Saturday, February 5, 2011

Wednesday's Writings: The Girl

On Wednesdays, I'll be posting a short story or poem. For the most part, it will be something that I've written, but if I get my friend's permission I might put in some of their work as well. It could also be a famous story or poem that I've been thinking about. 

This one is called "The Girl." I wrote it for my English 201 class this past week. Leave a comment and tell me what you think!

"The Girl"

            The girl sat in her window seat looking over the dirty streets of London. An open book lay on her lap; her dainty white hands folded over the pages. Her blonde curls hung around her face limply while her pale blue eyes hungrily devoured the outside world.
            Her mother never let her go outside. She said it wasn’t healthy or safe. Her mother was out there now, socializing with her friends. Her father was probably smoking, out of sight of the women, with the other husbands. Her parents were so predictable when they were in public.
            Her nursemaid was across the room, straightening up the girl’s things. Nanny hardly ever left the girl alone. The girl sighed.
            “What is it, precious?” the nursemaid asked, hurrying to the girl’s side.
            “Oh, Nanny. Will I ever see the world?” she murmured in her soft, sickly voice. “I want so much to go out of this house. I am sixteen after all.”
            The nurse’s eyes softened with pity for her ward. “Precious, your mum and your dad only want the best for you. You’re sure to see the world once you’re well. Besides, you’re the daughter of a noblewoman, it’s not fitting that you should be out among the people.”
            The girl sighed again and didn’t answer. She knew all of this already. She’d heard it before. Then her ears perked up. The creak of carriage wheels, the slam of a door, and voices downstairs could only mean one thing. Her parents were home.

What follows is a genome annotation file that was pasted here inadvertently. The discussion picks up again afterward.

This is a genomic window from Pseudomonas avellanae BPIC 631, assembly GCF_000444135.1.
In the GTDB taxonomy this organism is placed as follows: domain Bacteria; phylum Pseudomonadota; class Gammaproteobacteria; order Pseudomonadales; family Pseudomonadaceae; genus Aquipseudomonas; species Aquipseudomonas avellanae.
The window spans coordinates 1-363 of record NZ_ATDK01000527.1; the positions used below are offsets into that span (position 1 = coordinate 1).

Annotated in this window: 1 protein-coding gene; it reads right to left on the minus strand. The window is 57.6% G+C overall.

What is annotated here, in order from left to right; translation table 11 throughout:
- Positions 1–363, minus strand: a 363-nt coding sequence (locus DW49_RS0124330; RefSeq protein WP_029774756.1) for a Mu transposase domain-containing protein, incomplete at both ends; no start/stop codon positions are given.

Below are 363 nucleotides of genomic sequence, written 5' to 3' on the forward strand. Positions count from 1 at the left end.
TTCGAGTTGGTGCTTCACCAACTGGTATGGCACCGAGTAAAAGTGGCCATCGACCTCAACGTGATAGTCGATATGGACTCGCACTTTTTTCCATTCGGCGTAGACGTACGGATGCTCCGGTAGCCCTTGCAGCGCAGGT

Eagerly, she set her book aside and stood up. Long folds of white cotton fell around her legs. Shivering, she pulled her green wool shawl tighter about her thin shoulders. She slowly descended the stairs and entered the parlor. Her mother was reclining on one of the sofas while her father leaned on the mantel.
            “Lydia, what are you doing up?” her mother said irritably. “you should be in bed, child.”
            “Mummy, it’s only seven,” Lydia protested.
            “Don’t argue, child.” Rebecca Donnelly snapped. “Go up to your room.”
            Lydia looked to her father pleadingly, but he merely patted her head and turned to the brandy decanter and glass.
            “Charles, must you? In front of the girl,” again Rebecca snapped a reproof.
            “Yes, I must,” Charles replied. “and you know our daughter has a name.”
            “Yes, yes, of course. Good night, Lydia.” Rebecca glared at her husband.
            “Good night mummy, papa.”